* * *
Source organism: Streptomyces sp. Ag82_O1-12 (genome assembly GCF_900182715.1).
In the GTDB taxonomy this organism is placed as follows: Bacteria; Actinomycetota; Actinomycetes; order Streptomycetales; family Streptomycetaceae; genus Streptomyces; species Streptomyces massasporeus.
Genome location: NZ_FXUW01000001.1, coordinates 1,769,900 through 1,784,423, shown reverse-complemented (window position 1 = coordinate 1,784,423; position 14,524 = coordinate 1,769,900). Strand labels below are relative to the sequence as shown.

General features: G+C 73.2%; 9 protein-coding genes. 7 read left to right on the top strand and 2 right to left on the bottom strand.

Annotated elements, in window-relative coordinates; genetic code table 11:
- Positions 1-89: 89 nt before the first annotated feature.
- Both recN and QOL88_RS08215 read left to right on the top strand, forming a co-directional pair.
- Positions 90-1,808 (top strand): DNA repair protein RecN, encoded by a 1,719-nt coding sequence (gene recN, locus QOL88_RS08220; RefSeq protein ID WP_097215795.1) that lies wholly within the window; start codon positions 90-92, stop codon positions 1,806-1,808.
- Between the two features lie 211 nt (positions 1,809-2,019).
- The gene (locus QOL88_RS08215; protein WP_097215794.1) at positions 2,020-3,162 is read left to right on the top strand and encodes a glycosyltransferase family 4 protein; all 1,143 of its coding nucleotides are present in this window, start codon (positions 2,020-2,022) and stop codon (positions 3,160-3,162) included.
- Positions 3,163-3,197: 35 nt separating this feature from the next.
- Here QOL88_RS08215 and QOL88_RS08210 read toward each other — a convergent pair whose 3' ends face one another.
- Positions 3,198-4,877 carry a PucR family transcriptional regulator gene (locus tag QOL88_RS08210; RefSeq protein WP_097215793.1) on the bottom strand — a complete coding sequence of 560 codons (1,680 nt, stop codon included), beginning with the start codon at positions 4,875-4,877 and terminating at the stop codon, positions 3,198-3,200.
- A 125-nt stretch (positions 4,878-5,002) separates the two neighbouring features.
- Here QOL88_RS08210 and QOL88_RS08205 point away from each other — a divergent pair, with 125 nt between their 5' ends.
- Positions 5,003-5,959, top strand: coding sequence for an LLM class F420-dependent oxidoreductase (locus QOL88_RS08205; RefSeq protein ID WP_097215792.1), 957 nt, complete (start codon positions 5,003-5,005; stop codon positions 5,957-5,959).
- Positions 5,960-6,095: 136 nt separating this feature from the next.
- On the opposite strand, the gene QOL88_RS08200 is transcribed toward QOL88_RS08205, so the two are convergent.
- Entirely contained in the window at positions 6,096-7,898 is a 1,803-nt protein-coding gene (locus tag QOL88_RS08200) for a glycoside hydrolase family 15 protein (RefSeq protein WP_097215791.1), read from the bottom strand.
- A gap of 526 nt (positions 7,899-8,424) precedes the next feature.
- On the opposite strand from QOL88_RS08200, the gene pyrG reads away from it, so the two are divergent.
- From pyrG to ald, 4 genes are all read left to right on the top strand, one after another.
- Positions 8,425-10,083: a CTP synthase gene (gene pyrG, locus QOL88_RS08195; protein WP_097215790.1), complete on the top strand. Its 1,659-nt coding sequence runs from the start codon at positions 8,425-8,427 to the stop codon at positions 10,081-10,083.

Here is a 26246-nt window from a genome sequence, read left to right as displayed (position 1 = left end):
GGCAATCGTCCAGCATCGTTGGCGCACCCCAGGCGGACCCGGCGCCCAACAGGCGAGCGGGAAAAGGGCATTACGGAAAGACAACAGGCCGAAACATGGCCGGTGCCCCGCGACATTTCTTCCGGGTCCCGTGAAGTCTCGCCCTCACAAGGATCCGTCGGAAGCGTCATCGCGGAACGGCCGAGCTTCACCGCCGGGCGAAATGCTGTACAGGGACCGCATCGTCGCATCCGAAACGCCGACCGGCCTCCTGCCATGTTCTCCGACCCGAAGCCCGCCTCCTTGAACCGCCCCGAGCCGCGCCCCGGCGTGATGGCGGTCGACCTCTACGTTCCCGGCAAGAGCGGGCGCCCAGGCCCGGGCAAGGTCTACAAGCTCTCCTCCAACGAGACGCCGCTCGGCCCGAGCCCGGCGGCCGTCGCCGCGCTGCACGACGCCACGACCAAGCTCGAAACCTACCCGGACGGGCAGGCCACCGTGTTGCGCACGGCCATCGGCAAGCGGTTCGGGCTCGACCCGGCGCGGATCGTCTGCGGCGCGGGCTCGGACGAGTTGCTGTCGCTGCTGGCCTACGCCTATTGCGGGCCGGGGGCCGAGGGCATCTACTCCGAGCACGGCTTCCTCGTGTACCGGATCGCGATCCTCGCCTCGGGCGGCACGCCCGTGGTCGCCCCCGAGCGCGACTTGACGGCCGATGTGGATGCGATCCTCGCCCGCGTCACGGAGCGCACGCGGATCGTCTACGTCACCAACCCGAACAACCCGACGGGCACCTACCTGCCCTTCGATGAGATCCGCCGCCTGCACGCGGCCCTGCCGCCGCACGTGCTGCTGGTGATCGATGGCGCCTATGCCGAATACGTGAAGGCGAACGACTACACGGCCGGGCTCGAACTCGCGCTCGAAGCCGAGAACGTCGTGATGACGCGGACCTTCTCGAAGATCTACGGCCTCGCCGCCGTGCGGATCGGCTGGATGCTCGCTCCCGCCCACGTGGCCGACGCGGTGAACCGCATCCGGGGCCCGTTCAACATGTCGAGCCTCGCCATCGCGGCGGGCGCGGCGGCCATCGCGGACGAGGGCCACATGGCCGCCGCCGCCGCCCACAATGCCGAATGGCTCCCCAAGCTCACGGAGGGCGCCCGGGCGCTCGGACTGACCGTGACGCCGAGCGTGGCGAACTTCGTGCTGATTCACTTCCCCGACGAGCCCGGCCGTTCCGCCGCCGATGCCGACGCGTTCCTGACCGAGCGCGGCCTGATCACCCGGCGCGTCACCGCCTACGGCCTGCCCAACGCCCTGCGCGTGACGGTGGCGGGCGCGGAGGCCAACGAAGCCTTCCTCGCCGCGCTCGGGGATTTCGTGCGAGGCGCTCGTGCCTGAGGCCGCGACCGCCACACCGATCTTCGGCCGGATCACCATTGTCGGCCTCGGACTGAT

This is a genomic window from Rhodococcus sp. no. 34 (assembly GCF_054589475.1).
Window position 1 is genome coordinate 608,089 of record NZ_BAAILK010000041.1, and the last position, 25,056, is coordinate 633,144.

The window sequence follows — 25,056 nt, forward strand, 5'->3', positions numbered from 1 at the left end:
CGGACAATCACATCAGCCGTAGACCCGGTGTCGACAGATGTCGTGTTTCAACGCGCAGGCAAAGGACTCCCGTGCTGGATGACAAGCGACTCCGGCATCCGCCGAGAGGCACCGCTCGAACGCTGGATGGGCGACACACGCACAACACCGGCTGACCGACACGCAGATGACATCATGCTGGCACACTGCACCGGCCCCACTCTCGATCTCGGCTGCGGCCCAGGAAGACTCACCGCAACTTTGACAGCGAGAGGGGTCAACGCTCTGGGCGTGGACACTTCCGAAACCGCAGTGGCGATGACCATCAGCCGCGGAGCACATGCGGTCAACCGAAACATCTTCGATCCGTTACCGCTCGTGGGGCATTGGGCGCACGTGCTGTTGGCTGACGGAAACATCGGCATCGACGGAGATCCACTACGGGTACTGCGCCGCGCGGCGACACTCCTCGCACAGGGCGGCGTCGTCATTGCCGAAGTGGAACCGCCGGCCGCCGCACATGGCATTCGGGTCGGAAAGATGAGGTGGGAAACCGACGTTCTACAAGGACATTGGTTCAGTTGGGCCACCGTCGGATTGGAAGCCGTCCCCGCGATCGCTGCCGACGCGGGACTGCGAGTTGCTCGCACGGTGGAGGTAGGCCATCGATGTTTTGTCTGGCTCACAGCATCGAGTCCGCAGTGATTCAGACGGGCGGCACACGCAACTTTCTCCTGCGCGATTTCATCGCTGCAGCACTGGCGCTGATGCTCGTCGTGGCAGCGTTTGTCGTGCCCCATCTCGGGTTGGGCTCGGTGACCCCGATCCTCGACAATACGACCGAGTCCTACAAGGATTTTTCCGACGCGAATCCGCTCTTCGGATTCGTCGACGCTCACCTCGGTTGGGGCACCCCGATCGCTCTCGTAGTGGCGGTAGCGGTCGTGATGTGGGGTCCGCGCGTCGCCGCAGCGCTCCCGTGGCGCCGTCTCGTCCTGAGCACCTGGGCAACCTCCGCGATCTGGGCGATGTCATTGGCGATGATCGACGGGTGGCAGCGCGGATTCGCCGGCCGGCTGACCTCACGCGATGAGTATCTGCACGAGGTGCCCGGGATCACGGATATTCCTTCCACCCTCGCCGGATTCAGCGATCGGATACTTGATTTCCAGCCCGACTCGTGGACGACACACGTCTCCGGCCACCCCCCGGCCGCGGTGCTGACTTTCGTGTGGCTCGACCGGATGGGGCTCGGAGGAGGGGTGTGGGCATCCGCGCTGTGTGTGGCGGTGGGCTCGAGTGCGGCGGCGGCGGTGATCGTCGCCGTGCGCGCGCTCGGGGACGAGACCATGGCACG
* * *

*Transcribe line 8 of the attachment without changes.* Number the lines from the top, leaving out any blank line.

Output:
- Positions 90-1,808 (top strand): DNA repair protein RecN, encoded by a 1,719-nt coding sequence (gene recN, locus QOL88_RS08220; RefSeq protein ID WP_097215795.1) that lies wholly within the window; start codon positions 90-92, stop codon positions 1,806-1,808.